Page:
Traditional horse training methods rely on dominating the horse and breaking its spirit. The term used to train a horse to saddle or harness is breaking in.
In the past a lot of emphasis has been put on the breaking part of the phrase. The horse was forced into submission by the breaker and the whole process was based on fear and cruelty.
There are many traditional ways of breaking and training horses, but all rely on depriving the horse of its main defence - flight. Let us have a closer look at the various stages of training found with the more traditional horse breaking processes.
1. Tying up
In this phase a young horse, barely handled, would be run into a yard, roped around the neck and tied to a sturdy post.
Unaccustomed to being restrained the horse would fight the rope until
it was exhausted and stood still. This lesson would be repeated daily until
the horse accepted being tied up.
2. Bagging down
The horse would then be "bagged down" to quieten it down further.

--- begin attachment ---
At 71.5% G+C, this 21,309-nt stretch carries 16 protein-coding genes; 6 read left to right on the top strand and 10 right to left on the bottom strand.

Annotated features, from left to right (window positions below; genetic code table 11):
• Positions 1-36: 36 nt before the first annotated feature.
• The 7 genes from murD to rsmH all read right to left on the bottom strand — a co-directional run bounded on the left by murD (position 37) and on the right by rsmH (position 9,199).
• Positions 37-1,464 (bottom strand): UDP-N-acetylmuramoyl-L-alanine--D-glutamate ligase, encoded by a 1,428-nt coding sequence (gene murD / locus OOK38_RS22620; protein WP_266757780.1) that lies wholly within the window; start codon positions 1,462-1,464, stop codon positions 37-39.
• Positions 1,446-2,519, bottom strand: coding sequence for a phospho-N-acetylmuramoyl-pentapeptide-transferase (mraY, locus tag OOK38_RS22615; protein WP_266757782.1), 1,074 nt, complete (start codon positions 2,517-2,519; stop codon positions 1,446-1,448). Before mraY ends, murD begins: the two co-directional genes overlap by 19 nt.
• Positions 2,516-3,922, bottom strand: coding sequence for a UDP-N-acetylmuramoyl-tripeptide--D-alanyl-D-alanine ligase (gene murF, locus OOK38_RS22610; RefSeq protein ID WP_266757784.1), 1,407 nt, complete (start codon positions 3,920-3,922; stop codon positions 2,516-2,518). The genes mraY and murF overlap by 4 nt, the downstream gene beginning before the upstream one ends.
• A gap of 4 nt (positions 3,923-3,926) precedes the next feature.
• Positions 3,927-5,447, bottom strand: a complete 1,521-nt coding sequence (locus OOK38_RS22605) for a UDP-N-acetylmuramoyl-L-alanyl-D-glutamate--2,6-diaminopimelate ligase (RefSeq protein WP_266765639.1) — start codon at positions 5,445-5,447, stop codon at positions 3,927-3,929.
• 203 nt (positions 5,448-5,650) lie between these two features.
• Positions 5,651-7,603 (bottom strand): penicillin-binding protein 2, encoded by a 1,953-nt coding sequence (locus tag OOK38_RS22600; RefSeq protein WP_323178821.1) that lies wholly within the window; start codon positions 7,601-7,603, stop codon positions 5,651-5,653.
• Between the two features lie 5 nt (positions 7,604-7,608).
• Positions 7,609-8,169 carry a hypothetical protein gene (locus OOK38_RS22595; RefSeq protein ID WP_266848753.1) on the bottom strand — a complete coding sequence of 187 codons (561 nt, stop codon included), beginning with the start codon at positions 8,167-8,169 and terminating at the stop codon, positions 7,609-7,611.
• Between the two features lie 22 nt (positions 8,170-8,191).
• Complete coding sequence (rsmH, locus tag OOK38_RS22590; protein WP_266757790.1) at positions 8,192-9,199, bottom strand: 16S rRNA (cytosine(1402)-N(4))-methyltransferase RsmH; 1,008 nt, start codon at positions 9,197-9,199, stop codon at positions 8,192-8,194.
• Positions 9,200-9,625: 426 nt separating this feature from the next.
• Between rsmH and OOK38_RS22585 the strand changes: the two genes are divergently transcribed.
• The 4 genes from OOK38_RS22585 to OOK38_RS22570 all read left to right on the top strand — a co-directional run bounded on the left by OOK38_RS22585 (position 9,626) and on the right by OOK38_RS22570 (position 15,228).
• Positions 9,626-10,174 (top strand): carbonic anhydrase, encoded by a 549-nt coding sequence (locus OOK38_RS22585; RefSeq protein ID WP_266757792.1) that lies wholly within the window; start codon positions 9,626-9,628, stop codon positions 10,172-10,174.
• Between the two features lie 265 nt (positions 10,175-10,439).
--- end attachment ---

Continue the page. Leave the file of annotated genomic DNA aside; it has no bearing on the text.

As the name suggests the horse would have a wheat sack or saddlecloth flapped and slapped against its body until it was no longer frightened. The horse would probably be hobbled during this procedure to restrict its movement.
Once the horse was used to all this flapping and restraint, it would be introduced to a girth either by saddling the horse or using a roller.
The introduction of the girth would again require some form of restraint, either hobbles or a sideline (a type of restraint that lifts one hind leg off the ground so the horse has to stand on three legs).
The horse would then probably be encouraged to buck out until it realised it could not get rid of the saddle or roller strapped onto its back. Once this equipment was accepted, the horse could then be mouthed.
This process invariably consisted of putting a bit in the horses mouth and tying the
reins back to the saddle or roller, leaving the horse with its head tied like
this for hours on end.
The horse would lean and fight against the bit until the mouth was rubbed raw. Then in an attempt to relieve the pain it would stand with its neck arched so the bit would not touch the corners of its mouth.
The horse might then be driven in long reins, or have the reins pulled left and right with the breaker on the ground.